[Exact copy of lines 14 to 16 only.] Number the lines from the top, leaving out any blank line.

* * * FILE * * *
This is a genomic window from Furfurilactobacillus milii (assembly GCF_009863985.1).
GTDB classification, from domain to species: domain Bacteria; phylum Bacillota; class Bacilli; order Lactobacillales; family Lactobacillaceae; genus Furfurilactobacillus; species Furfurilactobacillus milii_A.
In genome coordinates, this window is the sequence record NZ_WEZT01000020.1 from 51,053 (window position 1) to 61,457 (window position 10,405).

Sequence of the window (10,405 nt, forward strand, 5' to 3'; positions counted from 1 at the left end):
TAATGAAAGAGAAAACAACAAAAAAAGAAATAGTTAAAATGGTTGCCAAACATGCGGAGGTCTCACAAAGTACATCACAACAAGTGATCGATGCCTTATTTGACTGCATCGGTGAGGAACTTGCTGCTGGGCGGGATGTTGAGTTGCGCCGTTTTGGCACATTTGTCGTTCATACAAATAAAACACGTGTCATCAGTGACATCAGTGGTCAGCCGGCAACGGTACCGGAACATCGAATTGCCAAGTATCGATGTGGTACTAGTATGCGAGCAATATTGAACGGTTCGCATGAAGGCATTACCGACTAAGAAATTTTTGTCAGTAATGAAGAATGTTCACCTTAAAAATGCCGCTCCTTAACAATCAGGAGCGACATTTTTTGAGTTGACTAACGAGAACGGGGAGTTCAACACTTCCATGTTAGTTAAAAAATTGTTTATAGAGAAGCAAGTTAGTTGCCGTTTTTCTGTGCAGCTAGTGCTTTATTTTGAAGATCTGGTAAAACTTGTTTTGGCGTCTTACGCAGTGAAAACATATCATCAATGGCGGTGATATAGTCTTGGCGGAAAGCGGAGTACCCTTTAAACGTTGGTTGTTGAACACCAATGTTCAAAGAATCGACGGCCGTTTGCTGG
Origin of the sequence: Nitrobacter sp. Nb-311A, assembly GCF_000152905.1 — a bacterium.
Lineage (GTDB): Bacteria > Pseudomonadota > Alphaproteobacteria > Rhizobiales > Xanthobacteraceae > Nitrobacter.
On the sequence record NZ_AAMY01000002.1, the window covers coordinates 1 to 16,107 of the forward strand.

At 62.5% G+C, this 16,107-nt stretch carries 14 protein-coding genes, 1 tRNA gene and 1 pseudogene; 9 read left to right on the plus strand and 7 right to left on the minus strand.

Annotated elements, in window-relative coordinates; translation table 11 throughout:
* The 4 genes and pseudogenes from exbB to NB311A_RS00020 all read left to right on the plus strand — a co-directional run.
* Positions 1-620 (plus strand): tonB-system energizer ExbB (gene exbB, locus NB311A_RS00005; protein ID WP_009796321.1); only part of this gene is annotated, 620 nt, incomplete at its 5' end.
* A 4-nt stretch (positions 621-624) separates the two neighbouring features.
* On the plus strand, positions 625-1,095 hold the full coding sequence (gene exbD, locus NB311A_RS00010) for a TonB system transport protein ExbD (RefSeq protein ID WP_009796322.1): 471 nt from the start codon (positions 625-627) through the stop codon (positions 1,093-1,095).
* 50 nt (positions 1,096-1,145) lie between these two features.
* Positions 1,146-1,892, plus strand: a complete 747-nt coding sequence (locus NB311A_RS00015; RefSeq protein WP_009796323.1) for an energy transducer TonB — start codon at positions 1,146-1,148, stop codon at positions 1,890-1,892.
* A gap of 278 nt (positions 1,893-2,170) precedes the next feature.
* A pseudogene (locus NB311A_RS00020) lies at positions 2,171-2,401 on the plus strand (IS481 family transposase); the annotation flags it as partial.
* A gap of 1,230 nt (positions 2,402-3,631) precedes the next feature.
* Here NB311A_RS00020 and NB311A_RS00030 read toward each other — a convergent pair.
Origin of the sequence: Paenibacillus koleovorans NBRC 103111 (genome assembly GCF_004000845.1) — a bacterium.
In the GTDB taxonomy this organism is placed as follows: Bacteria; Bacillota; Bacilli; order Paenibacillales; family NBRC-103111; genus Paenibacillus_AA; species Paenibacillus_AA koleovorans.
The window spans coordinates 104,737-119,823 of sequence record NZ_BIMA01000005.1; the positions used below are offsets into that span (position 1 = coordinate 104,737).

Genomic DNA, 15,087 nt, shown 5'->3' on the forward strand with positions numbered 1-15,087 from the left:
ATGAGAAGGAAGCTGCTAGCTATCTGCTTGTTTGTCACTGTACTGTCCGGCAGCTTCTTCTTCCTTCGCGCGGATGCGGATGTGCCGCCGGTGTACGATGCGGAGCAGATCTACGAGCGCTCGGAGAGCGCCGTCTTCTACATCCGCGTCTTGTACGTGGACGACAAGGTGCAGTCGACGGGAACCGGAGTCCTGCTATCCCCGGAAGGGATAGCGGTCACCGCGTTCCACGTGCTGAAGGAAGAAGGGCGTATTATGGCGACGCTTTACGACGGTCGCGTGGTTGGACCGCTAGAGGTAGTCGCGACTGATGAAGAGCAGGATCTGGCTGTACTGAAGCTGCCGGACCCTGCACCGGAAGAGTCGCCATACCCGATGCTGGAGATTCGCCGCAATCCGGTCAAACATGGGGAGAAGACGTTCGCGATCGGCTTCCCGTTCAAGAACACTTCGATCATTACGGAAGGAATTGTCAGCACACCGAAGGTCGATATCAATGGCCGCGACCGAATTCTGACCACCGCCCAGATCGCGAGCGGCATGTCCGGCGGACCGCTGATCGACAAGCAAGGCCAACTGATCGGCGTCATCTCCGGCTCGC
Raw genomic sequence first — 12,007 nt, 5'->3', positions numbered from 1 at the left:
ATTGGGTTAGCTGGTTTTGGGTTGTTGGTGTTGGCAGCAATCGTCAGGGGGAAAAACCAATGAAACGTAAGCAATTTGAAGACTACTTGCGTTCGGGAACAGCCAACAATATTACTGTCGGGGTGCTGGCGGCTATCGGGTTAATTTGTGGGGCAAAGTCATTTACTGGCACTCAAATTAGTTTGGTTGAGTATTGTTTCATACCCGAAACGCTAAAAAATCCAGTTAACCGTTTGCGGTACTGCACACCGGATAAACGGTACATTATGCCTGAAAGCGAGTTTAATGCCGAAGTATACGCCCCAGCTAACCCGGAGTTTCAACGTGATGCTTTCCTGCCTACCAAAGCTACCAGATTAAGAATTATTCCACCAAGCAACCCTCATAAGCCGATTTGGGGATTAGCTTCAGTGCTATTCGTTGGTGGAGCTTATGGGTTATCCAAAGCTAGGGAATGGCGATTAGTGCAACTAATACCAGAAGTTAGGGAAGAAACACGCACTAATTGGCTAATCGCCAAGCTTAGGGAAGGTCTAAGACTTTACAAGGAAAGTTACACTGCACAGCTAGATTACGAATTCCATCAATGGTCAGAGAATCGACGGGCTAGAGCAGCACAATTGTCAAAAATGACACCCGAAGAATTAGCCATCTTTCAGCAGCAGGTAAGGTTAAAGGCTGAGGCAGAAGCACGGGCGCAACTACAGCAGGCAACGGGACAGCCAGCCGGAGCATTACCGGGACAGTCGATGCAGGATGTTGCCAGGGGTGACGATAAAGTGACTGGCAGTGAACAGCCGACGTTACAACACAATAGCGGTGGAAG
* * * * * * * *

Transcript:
* On the plus strand, positions 625-1,095 hold the full coding sequence (gene exbD, locus NB311A_RS00010) for a TonB system transport protein ExbD (RefSeq protein ID WP_009796322.1): 471 nt from the start codon (positions 625-627) through the stop codon (positions 1,093-1,095).
* 50 nt (positions 1,096-1,145) lie between these two features.
* Positions 1,146-1,892, plus strand: a complete 747-nt coding sequence (locus NB311A_RS00015; RefSeq protein WP_009796323.1) for an energy transducer TonB — start codon at positions 1,146-1,148, stop codon at positions 1,890-1,892.